China successfully launched a three-man crew into space Thursday to carry out the country's first spacewalk, beginning the nation's most challenging space mission since it first sent a person into space in 2003.
The Shenzhou 7 spacecraft, China's third manned mission, blasted off atop a Long March 2F rocket shortly after 9:00 a.m. EDT under clear night skies in northwestern China.
The spacewalk by one of the astronauts is expected to take place either on Friday or Saturday.
Underscoring the mission's heavy political overtones, Chinese President and Communist Party head Hu Jintao was shown live on state television hailing the astronauts at the launch site near the northwestern town of Jiuquan.
"You will definitely accomplish this glorious and sacred mission. The motherland and the people are looking forward to your triumphant return," Hu told the three, who were dressed in their flight suits and behind glass to avoid germs.
The mission, expected to last three to four days, is devoted almost entirely to carry out the 40-minute spacewalk.
The spacewalk is expected to help China master the technology for docking two orbiters to create China's first orbiting space station in the next few years.
The spacewalk could happen either Friday or Saturday depending on how well the astronauts adapt to weightlessness and other physical demands of their environment, according to the China Manned Space Engineering Office.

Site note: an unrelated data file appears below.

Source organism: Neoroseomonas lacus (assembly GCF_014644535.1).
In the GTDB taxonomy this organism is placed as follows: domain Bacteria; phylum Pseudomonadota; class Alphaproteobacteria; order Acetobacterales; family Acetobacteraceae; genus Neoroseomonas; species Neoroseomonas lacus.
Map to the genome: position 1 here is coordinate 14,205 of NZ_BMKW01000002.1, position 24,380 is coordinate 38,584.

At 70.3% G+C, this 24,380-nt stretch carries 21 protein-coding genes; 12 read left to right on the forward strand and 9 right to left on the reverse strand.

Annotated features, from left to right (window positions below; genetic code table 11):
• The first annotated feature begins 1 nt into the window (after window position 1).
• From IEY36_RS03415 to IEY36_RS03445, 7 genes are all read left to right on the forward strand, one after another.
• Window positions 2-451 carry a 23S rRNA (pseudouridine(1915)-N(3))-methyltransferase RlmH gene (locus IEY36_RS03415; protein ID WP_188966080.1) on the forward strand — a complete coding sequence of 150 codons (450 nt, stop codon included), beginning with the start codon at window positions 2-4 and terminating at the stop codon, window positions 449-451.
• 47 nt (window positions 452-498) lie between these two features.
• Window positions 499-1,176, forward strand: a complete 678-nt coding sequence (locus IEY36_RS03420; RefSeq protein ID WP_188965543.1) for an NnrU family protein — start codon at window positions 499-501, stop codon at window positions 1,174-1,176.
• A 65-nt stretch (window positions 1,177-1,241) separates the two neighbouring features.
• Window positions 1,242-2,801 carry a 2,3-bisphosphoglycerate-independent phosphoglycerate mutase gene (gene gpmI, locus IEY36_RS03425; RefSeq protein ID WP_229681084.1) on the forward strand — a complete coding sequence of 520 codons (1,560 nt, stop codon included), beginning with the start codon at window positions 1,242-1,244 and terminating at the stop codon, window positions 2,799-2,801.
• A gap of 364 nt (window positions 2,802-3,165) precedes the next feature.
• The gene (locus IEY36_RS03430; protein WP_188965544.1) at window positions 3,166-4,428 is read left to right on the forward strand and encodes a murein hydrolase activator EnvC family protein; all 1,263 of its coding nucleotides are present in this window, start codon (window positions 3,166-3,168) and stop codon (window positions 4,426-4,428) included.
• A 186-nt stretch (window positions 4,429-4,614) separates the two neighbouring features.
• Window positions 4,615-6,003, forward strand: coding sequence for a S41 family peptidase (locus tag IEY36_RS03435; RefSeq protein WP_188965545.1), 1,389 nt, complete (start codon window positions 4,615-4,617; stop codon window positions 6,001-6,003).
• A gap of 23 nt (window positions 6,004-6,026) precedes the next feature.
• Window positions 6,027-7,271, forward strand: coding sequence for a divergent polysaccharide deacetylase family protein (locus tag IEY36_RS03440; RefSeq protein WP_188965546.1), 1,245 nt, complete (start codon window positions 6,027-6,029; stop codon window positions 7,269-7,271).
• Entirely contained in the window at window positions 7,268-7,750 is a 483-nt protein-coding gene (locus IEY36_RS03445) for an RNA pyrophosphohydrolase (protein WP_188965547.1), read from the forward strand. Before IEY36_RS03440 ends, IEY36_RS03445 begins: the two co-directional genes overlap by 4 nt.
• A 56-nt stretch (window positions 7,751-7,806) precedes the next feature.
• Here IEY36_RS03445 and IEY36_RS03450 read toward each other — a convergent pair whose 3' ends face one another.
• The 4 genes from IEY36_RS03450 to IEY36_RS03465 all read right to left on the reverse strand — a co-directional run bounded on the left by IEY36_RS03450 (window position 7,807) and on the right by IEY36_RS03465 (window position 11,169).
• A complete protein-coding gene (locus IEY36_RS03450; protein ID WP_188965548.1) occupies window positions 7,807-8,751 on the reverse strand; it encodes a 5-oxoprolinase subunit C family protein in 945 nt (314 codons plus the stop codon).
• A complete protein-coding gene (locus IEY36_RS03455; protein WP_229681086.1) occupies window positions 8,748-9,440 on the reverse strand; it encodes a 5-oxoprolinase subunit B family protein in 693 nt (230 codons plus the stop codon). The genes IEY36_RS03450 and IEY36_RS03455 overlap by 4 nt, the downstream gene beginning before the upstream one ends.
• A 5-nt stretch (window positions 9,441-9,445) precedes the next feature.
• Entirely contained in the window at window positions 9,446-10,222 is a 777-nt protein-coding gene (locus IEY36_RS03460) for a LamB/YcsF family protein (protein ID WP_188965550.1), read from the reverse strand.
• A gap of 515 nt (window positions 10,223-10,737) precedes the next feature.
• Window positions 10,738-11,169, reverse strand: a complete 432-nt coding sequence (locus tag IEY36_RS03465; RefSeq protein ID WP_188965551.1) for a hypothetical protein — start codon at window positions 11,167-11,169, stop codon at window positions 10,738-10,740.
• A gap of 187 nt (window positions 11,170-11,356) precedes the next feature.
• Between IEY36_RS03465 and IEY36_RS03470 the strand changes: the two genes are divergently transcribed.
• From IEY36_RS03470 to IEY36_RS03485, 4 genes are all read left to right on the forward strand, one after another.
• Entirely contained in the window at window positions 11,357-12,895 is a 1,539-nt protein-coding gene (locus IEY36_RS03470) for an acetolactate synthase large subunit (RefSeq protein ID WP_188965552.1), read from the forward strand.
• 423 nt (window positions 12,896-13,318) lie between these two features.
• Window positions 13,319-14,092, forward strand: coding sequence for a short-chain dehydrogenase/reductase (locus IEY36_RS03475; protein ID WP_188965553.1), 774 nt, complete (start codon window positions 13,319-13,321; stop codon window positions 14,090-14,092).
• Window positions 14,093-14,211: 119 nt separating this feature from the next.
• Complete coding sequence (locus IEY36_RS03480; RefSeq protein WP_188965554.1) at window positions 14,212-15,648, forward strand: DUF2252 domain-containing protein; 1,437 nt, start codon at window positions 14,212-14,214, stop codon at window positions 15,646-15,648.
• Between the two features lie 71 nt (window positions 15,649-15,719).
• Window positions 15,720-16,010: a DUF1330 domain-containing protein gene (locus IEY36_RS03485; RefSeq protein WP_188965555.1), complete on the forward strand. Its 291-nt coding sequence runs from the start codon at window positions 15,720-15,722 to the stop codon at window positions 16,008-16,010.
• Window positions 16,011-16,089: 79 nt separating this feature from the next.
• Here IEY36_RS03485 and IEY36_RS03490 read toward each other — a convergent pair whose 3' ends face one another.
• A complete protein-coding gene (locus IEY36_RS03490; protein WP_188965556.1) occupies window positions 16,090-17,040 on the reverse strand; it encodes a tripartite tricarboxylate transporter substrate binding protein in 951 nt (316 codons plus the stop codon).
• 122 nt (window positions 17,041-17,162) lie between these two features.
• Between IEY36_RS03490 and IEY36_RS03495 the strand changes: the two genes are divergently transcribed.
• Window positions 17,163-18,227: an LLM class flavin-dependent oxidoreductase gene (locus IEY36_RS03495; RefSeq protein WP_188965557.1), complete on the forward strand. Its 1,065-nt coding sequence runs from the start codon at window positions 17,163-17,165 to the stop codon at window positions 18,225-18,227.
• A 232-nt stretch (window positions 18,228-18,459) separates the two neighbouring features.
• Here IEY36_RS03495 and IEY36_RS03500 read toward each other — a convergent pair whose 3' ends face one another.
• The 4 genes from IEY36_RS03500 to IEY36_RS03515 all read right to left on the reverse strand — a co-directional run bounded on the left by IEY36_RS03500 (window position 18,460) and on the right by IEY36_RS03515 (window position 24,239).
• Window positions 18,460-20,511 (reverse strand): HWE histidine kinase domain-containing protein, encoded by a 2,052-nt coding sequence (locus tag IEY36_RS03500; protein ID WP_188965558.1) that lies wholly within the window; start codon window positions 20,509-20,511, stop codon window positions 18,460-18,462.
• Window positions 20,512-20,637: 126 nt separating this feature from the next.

The astronauts would return to Earth soon after the spacewalk, the office said.
The two astronauts who don spacesuits for the Shengzhou 7 spacewalk will be supported by Russian experts throughout the mission. Only one will actually leave the orbiter module to retrieve scientific experiments placed outside.
One of the astronauts will wear China's homemade Feitian suit, while the other will wear a Russian-made suit.
Fighter pilot Zhai Zhigang, an unsuccessful candidate for the previous two manned missions, has been touted by the official Xinhua News Agency as the leading astronaut to carry out the spacewalk.
Zhai and fellow astronauts and fighter pilots Jing Haipeng and Liu Boming - all age 42 - were introduced to journalists at news conference late Wednesday.
A decade of training together ensured effective, smooth cooperation between the three, Liu said.
"The Shenzhou 7 mission marks a historic breakthrough in China's manned space program," Zhai said. "It is a great honor for all three of us to fly the mission, and we are fully prepared for the challenge."
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